Ritalin: The Easy Way Out of ADHD?

Ritalin: so much easier than parenting (poster)

If you are a parent of a child who has been diagnosed or suspected as having ADHD and you are considering putting them on Ritalin, this post is for you! I have written about ADHD in this blog before, hoping to empower parents to take control over the health and wellbeing of their children and making sure their kids do not become a label. I hope today’s story and video will help you make more informed choices about ADHD and Ritalin.

I have been working in the special education field for 25 years. My amazing mentors and teachers warned me that one day, the inflation in the use of drugs to solve academic or behavioral problems like ADD, ADHD, emotional struggles and even tiredness will be so high that my job would be to stay on guard and offer parents alternatives and hope. I took this job description very seriously, but never in my darkest and most pessimistic dreams have I seen it becoming as big or as scary as this.

I am angry and I want to cry from frustration, because we have lost one more child to a form of organized crime. I am writing this post to recover, to remind myself of my job description, to try and save other children from a horrible fate and to offer hope, only this time I need that hope myself.

Ritalin devastation

Luke was a highly auditory child I worked with after he had been diagnosed with ADHD. I tried to convince his mom to give him coffee to calm him down, because coffee has a calming effect on children with ADHD. She told a friend of hers about this tip and her friend’s child relaxed and “became a new child”, but Luke’s mom never tried it.

I worked with Luke for about 3 months. The increase in his ability to concentration was amazing. Luke was in Prep (the year before First Grade) and through our sessions together, he started reading faster than any of his classmates. He was a lot of fun and we had amazing conversations that you would not expect to have with a 6 year old.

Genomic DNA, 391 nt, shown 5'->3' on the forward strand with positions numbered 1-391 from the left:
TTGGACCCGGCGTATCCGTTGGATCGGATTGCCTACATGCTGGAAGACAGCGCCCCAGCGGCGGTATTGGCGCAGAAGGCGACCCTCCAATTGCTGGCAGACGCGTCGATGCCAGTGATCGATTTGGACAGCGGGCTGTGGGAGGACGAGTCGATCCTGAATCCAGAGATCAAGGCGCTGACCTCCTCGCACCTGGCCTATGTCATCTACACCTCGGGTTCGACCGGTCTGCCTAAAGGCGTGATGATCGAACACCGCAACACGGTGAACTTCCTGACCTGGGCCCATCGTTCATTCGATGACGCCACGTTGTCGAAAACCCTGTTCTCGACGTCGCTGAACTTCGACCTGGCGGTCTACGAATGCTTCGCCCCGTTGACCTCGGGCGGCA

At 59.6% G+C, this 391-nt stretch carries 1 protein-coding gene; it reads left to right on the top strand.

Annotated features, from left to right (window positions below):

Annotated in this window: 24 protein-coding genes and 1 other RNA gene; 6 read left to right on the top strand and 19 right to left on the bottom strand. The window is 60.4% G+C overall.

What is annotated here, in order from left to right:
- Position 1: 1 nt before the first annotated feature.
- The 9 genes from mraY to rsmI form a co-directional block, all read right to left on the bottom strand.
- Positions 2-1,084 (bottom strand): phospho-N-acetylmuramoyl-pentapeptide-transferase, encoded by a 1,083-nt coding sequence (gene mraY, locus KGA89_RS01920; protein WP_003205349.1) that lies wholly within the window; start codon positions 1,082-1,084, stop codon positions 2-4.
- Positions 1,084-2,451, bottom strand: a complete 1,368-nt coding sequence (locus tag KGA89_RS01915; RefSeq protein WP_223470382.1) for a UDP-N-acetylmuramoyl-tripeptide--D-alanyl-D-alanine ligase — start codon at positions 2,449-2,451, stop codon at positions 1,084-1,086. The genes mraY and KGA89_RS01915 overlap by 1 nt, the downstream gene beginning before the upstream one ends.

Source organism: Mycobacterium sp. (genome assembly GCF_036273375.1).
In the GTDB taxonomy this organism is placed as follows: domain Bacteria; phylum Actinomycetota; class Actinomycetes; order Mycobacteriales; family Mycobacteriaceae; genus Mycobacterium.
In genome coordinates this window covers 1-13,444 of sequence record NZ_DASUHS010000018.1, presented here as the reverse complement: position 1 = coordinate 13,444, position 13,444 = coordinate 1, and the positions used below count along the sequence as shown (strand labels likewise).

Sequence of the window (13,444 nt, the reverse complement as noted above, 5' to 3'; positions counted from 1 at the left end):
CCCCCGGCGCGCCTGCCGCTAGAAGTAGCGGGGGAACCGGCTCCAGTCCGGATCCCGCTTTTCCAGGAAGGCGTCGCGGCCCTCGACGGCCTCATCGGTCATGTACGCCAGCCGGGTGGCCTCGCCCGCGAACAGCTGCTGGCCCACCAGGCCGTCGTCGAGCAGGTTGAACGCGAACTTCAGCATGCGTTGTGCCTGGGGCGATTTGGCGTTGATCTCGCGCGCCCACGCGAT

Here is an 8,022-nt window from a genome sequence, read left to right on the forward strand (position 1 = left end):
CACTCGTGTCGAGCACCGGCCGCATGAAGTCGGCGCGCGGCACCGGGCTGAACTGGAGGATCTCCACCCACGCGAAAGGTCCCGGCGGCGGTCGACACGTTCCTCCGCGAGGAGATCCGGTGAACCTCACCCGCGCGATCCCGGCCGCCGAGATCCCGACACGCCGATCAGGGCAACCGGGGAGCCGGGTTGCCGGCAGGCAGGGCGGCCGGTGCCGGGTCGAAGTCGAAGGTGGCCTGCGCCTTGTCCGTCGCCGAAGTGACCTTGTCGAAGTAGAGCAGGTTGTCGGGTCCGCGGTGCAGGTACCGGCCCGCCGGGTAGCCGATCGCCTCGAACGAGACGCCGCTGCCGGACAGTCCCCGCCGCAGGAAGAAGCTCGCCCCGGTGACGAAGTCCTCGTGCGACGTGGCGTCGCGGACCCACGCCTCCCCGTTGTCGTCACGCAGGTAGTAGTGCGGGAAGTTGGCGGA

During those three months, despite his progress, every time his mom entered the room to pick him up, he looked worried as if he could sense something bad was happening to her. From time to time, he would ask in an anxious tone, “Mom, what happened?” she would say, “Nothing”, but later on, she would cry and tell me she was confused. I did not dig any deeper into her personal life, but it was obvious something had happen during the time she had been away and Luke could sense it in a flash.

I admired Luke’s mom, because all through the previous year she had refused to give him medication and had tried different diets, although she had not been consistent or selective in her approach to these diets (she weighed over 140kg and huffed and puffed from shortness of breath). She had taken off many things at once, had not eliminated them from Luke’s diet for long enough and had not stopped using some techniques even when they had not worked.

The refusal to medicate Luke ended one day when him mom had a nervous breakdown and the doctor prescribed her antidepressants. This was the day she said, “I can’t do this anymore”, and handed her power over to the psychologist. The psychologist came to observe Luke in class for half an hour (which is more than some others do), then talked to his parents for an hour and prescribed Ritalin.

Ritalin: candy for the new millenium (poster)

One day, Luke did not come to his session with me. I called his mom and she did not answer the phone. I emailed her and she did not reply. I SMSed her and she did not respond. I waited for the following week and Luke still did not show up. I tried all the communication channels again. Nothing. I contacted the school, which had been very helpful during the time I worked with Luke, and found out Luke had stopped coming to school. They thought his family had moved to a different town and said his mom had not replied to any of their communication efforts either.

This week, I went to Luke’s school for a project I am running there. I talked to his special education teacher and wanted to cry. I was so angry and wanted to scream out loud. This is my scream. I hope you will be able to read it in between the lines.

Luke was given Ritalin for about 4 months. When his behavior got out of control, he was admitted into a mental institute several times after trying to commit suicide and having incidents of psychotic hallucinations. He went in and out of the mental ward until they concluded he had Schizophrenia and he was given a different medication for that.

For crying out loud, he is 6 years old!

How many kids are victims of this crime?!

I came home devastated. I had lost one more child to the organized crime of drugging kids to death. Luke was just 6 years old and could have killed himself because someone did not bother telling his parents about the risks of taking Ritalin.

I have decided to remind myself of the job description and use this story to warn every parent about treating this dangerous drug as an easy solution for ADHD.

Emergency room visits by kids aged 10 to 14 involving Ritalin intoxication or overdoses have now reached the same level of those visiting for use of cocaine
Citizen’s Commission on Human Rights

The government classifies Cocaine, Morphine and Ritalin in the same category of “highly addictive drugs”. No one would give their child Cocaine. Why would you give your child Ritalin?

If you ever consider giving your child Ritalin, do yourself a favor and watch this video first.

Happy parenting,